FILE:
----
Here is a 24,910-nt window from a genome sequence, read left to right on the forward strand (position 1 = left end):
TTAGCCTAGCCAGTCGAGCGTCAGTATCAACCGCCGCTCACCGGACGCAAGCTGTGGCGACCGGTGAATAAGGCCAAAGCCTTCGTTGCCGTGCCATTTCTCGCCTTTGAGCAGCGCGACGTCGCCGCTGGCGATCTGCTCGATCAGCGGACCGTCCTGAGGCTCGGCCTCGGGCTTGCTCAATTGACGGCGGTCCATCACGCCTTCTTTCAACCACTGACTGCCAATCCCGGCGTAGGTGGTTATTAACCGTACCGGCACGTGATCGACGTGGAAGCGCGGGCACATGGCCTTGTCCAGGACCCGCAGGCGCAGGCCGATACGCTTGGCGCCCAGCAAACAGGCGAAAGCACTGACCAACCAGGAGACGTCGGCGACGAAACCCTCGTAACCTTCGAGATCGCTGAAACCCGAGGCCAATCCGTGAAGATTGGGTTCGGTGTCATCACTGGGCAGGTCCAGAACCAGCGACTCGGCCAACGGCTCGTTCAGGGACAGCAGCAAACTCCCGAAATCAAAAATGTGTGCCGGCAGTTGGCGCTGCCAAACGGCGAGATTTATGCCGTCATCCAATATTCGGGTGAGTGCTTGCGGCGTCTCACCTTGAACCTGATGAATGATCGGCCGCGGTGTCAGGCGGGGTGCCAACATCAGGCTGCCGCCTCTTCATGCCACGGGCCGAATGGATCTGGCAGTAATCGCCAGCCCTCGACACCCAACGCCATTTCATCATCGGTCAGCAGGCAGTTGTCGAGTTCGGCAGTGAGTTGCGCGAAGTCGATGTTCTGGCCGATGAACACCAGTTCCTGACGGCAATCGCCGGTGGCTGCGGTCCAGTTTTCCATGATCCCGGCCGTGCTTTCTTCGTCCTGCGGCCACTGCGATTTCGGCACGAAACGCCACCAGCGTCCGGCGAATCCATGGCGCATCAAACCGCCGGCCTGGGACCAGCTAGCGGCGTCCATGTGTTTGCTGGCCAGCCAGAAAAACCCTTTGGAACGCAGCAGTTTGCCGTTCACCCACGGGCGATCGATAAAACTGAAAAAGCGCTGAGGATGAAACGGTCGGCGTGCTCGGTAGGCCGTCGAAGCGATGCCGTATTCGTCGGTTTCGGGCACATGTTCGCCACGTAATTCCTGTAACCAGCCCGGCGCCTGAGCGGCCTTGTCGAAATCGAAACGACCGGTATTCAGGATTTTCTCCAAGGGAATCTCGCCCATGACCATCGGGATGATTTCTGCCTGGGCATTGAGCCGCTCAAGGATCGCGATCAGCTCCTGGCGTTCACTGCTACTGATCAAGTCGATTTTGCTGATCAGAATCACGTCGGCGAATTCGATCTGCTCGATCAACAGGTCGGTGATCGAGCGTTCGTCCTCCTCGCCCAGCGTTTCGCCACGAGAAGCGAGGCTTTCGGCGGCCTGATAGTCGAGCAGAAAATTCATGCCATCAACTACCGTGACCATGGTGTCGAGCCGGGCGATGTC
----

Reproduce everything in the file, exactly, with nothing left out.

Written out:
Here is a 24,910-nt window from a genome sequence, read left to right on the forward strand (position 1 = left end):
TTAGCCTAGCCAGTCGAGCGTCAGTATCAACCGCCGCTCACCGGACGCAAGCTGTGGCGACCGGTGAATAAGGCCAAAGCCTTCGTTGCCGTGCCATTTCTCGCCTTTGAGCAGCGCGACGTCGCCGCTGGCGATCTGCTCGATCAGCGGACCGTCCTGAGGCTCGGCCTCGGGCTTGCTCAATTGACGGCGGTCCATCACGCCTTCTTTCAACCACTGACTGCCAATCCCGGCGTAGGTGGTTATTAACCGTACCGGCACGTGATCGACGTGGAAGCGCGGGCACATGGCCTTGTCCAGGACCCGCAGGCGCAGGCCGATACGCTTGGCGCCCAGCAAACAGGCGAAAGCACTGACCAACCAGGAGACGTCGGCGACGAAACCCTCGTAACCTTCGAGATCGCTGAAACCCGAGGCCAATCCGTGAAGATTGGGTTCGGTGTCATCACTGGGCAGGTCCAGAACCAGCGACTCGGCCAACGGCTCGTTCAGGGACAGCAGCAAACTCCCGAAATCAAAAATGTGTGCCGGCAGTTGGCGCTGCCAAACGGCGAGATTTATGCCGTCATCCAATATTCGGGTGAGTGCTTGCGGCGTCTCACCTTGAACCTGATGAATGATCGGCCGCGGTGTCAGGCGGGGTGCCAACATCAGGCTGCCGCCTCTTCATGCCACGGGCCGAATGGATCTGGCAGTAATCGCCAGCCCTCGACACCCAACGCCATTTCATCATCGGTCAGCAGGCAGTTGTCGAGTTCGGCAGTGAGTTGCGCGAAGTCGATGTTCTGGCCGATGAACACCAGTTCCTGACGGCAATCGCCGGTGGCTGCGGTCCAGTTTTCCATGATCCCGGCCGTGCTTTCTTCGTCCTGCGGCCACTGCGATTTCGGCACGAAACGCCACCAGCGTCCGGCGAATCCATGGCGCATCAAACCGCCGGCCTGGGACCAGCTAGCGGCGTCCATGTGTTTGCTGGCCAGCCAGAAAAACCCTTTGGAACGCAGCAGTTTGCCGTTCACCCACGGGCGATCGATAAAACTGAAAAAGCGCTGAGGATGAAACGGTCGGCGTGCTCGGTAGGCCGTCGAAGCGATGCCGTATTCGTCGGTTTCGGGCACATGTTCGCCACGTAATTCCTGTAACCAGCCCGGCGCCTGAGCGGCCTTGTCGAAATCGAAACGACCGGTATTCAGGATTTTCTCCAAGGGAATCTCGCCCATGACCATCGGGATGATTTCTGCCTGGGCATTGAGCCGCTCAAGGATCGCGATCAGCTCCTGGCGTTCACTGCTACTGATCAAGTCGATTTTGCTGATCAGAATCACGTCGGCGAATTCGATCTGCTCGATCAACAGGTCGGTGATCGAGCGTTCGTCCTCCTCGCCCAGCGTTTCGCCACGAGAAGCGAGGCTTTCGGCGGCCTGATAGTCGAGCAGAAAATTCATGCCATCAACTACCGTGACCATGGTGTCGAGCCGGGCGATGTC